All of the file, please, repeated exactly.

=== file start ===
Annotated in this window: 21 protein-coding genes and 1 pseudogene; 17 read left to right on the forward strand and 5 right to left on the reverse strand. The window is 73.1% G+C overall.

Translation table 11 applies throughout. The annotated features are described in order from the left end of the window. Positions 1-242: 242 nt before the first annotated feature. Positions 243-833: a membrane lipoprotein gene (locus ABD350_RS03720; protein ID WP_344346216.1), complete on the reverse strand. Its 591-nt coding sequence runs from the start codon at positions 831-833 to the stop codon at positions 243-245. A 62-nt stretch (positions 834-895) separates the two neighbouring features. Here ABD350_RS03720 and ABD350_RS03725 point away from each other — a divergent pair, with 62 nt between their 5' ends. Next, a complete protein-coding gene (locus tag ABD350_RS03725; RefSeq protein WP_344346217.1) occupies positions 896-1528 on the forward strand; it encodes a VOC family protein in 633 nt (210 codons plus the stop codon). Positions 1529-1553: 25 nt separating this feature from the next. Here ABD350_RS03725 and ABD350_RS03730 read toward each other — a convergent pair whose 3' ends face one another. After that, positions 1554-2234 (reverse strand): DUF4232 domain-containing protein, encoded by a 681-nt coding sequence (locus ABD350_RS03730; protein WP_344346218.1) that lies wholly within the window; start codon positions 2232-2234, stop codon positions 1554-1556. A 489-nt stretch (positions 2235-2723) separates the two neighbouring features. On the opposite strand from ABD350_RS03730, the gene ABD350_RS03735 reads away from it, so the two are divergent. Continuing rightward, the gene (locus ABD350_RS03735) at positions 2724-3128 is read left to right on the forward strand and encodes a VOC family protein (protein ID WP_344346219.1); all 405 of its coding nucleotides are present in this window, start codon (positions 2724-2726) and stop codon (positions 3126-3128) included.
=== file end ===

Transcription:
Annotated in this window: 21 protein-coding genes and 1 pseudogene; 17 read left to right on the forward strand and 5 right to left on the reverse strand. The window is 73.1% G+C overall.

Translation table 11 applies throughout. The annotated features are described in order from the left end of the window. Positions 1-242: 242 nt before the first annotated feature. Positions 243-833: a membrane lipoprotein gene (locus ABD350_RS03720; protein ID WP_344346216.1), complete on the reverse strand. Its 591-nt coding sequence runs from the start codon at positions 831-833 to the stop codon at positions 243-245. A 62-nt stretch (positions 834-895) separates the two neighbouring features. Here ABD350_RS03720 and ABD350_RS03725 point away from each other — a divergent pair, with 62 nt between their 5' ends. Next, a complete protein-coding gene (locus tag ABD350_RS03725; RefSeq protein WP_344346217.1) occupies positions 896-1528 on the forward strand; it encodes a VOC family protein in 633 nt (210 codons plus the stop codon). Positions 1529-1553: 25 nt separating this feature from the next. Here ABD350_RS03725 and ABD350_RS03730 read toward each other — a convergent pair whose 3' ends face one another. After that, positions 1554-2234 (reverse strand): DUF4232 domain-containing protein, encoded by a 681-nt coding sequence (locus ABD350_RS03730; protein WP_344346218.1) that lies wholly within the window; start codon positions 2232-2234, stop codon positions 1554-1556. A 489-nt stretch (positions 2235-2723) separates the two neighbouring features. On the opposite strand from ABD350_RS03730, the gene ABD350_RS03735 reads away from it, so the two are divergent. Continuing rightward, the gene (locus ABD350_RS03735) at positions 2724-3128 is read left to right on the forward strand and encodes a VOC family protein (protein ID WP_344346219.1); all 405 of its coding nucleotides are present in this window, start codon (positions 2724-2726) and stop codon (positions 3126-3128) included.